I feel like a bad Asian for not leading with this book for February, so Happy Year Of The Tiger, all! Hope your Lunar New Year celebrations have been aces, marking the start of a prosperous year!
Watercress is an autobiographical chapter from author Andrea Wang’s life, detailing the time when her Chinese immigrant parents spotted the titular vegetable growing in a roadside Ohio ditch when her family were all out in the car one day. Her parents immediately pull over to harvest the bounty, and press gang Andrea and her older brother to help as well. Andrea is mortified by the entire experience, later going so far as to refuse to eat any of the watercress her parents prepare for dinner. This prompts Mom to tell her a story about growing up in China, an experience Mom doesn’t often discuss. The memory, like the watercress, is both delicate and bitter. Ultimately, however, it is nourishing, regardless of how eager or reluctant you are to experience it.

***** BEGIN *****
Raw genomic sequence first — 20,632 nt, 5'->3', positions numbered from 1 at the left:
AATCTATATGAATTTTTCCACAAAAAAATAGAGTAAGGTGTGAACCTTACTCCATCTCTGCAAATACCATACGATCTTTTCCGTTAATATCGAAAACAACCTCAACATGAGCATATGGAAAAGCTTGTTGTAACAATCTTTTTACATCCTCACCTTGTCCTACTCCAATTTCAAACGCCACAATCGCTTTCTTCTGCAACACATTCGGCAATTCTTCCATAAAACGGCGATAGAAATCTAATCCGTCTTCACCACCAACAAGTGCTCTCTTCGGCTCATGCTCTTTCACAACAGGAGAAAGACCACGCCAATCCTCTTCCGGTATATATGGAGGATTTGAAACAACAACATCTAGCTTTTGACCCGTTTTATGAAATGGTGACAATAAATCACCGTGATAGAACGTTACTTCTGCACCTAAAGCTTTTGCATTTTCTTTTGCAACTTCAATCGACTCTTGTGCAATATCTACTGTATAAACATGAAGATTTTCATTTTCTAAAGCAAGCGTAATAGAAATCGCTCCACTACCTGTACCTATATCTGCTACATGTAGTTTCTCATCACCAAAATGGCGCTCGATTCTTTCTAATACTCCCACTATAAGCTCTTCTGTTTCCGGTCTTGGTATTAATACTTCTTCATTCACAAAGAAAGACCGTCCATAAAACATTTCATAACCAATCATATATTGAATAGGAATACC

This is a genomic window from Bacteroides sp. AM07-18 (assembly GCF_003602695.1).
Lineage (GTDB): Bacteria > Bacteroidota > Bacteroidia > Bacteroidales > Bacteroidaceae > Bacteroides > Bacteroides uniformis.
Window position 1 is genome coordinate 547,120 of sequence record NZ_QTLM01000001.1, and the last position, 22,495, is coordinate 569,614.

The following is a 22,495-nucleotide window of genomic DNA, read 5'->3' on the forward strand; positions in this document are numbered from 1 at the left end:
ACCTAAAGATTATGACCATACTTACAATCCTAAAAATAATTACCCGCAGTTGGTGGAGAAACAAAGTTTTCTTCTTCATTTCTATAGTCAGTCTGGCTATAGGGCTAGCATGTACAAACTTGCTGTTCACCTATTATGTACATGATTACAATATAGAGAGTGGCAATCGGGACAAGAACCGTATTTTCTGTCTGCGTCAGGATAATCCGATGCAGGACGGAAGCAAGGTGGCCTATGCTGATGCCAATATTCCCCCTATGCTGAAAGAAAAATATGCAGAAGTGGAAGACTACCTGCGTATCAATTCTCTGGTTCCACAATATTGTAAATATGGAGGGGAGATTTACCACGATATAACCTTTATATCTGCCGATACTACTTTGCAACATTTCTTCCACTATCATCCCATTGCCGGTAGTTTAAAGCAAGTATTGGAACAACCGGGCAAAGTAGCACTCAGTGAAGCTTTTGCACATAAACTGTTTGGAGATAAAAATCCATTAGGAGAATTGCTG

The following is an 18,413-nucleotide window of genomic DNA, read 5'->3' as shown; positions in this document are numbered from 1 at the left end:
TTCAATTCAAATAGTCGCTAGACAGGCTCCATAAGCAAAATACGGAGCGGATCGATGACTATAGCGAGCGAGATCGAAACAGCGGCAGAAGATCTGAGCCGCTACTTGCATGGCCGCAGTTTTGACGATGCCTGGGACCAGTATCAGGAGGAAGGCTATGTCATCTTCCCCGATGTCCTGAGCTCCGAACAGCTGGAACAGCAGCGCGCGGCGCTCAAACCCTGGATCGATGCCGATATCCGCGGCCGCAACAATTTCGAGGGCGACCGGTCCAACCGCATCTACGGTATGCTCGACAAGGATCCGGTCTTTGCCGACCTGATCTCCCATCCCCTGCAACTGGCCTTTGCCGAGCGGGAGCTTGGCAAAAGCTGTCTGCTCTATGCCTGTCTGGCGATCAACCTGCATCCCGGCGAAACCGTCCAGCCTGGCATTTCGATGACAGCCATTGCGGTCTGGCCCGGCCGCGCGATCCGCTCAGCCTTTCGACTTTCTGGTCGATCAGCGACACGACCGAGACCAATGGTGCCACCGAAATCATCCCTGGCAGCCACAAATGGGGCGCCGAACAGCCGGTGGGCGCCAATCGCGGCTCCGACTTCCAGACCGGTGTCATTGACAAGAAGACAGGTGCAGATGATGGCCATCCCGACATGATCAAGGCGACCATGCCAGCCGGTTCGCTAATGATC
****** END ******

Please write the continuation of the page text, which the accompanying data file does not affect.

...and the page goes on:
Gosh, this was just such an outstanding book about generational divides and feeling like you don’t fit in and not wanting to be seen as poor. The immigrant experience is well-trodden territory but Ms Wang uses this unusual and highly effective watercress metaphor to communicate in just a few short pages a story of both alienation and reconciliation. Jason Chin’s watercolor illustrations are a marvel, dead-on depicting both Ohio and China in beautiful blues and yellows and greens.
This children’s picture book has won loads of awards, including a 2022 Caldecott Medal, the Asian/Pacific American Award for Literature Picture Book, and a Newbery Honor. It’s also my first five-star read of the year, and one I loved sharing with my kids, especially my middle child. Joseph really loved Ms Wang’s earlier biography of Momofuku Ando, moreso than I did, but we both agreed that Watercress was beyond question an excellent book.
Watercress by Andrea Wang & Jason Chin was published March 30th 2021 by Neal Porter Books and is available from all good booksellers, including